(1) Having any physiological disease, disorder, condition, cosmetic disfigurement, or anatomical loss that does both of the following:
(A) Affects one or more of the following body systems: neurological, immunological, musculoskeletal, special sense organs, respiratory, including speech organs, cardiovascular, reproductive, digestive, genitourinary, hemic and lymphatic, skin, and endocrine.
(B) Limits a major life activity. For purposes of this section:
(i) “Limits” shall be determined without regard to mitigating measures such as medications, assistive devices, prosthetics, or reasonable accommodations, unless the mitigating measure itself limits a major life activity.
(ii) A physiological disease, disorder, condition, cosmetic disfigurement, or anatomical loss limits a major life activity if it makes the achievement of the major life activity difficult.
(iii) “Major life activities” shall be broadly construed and includes physical, mental, and social activities and working.
(2) Any other health impairment not described in paragraph (1) that requires special education or related services.
(3) Having a record or history of a disease, disorder, condition, cosmetic disfigurement, anatomical loss, or health impairment described in paragraph (1) or (2), which is known to the employer or other entity covered by this part.
(4) Being regarded or treated by the employer or other entity covered by this part as having, or having had, any physical condition that makes achievement of a major life activity difficult.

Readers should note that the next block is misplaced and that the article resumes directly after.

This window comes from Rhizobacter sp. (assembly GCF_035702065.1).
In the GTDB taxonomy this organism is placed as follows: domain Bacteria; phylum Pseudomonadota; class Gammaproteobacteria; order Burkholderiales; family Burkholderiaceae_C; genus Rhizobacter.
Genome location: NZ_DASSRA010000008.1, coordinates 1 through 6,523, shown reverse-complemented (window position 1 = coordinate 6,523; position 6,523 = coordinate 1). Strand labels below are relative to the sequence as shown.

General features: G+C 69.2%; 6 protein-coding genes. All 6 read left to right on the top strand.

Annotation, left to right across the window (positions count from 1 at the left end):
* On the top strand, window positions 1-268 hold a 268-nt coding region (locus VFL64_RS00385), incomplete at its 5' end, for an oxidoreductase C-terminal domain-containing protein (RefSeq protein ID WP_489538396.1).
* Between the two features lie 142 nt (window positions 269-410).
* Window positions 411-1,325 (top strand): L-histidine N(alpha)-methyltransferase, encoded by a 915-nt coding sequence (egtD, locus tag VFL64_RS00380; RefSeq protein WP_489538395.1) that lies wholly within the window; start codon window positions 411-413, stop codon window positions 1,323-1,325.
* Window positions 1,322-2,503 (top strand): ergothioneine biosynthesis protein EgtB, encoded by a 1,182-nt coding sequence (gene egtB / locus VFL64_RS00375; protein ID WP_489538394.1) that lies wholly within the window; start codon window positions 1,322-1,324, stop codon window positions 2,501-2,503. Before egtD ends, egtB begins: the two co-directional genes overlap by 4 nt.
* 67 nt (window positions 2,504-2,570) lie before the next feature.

(5) Being regarded or treated by the employer or other entity covered by this part as having, or having had, a disease, disorder, condition, cosmetic disfigurement, anatomical loss, or health impairment that has no present disabling effect but may become a physical disability as described in paragraph (1) or (2).
(6) “Physical disability” does not include sexual behavior disorders, compulsive gambling, kleptomania, pyromania, or psychoactive substance use disorders resulting from the current unlawful use of controlled substances or other drugs.
(n) Notwithstanding subdivisions (j) and (m), if the definition of “disability” used in the federal Americans with Disabilities Act of 1990 (Public Law 101-336) would result in broader protection of the civil rights of individuals with a mental disability or physical disability, as defined in subdivision (j) or (m), or would include any medical condition not included within those definitions, then that broader protection or coverage shall be deemed incorporated by reference into, and shall prevail over conflicting provisions of, the definitions in subdivisions (j) and (m).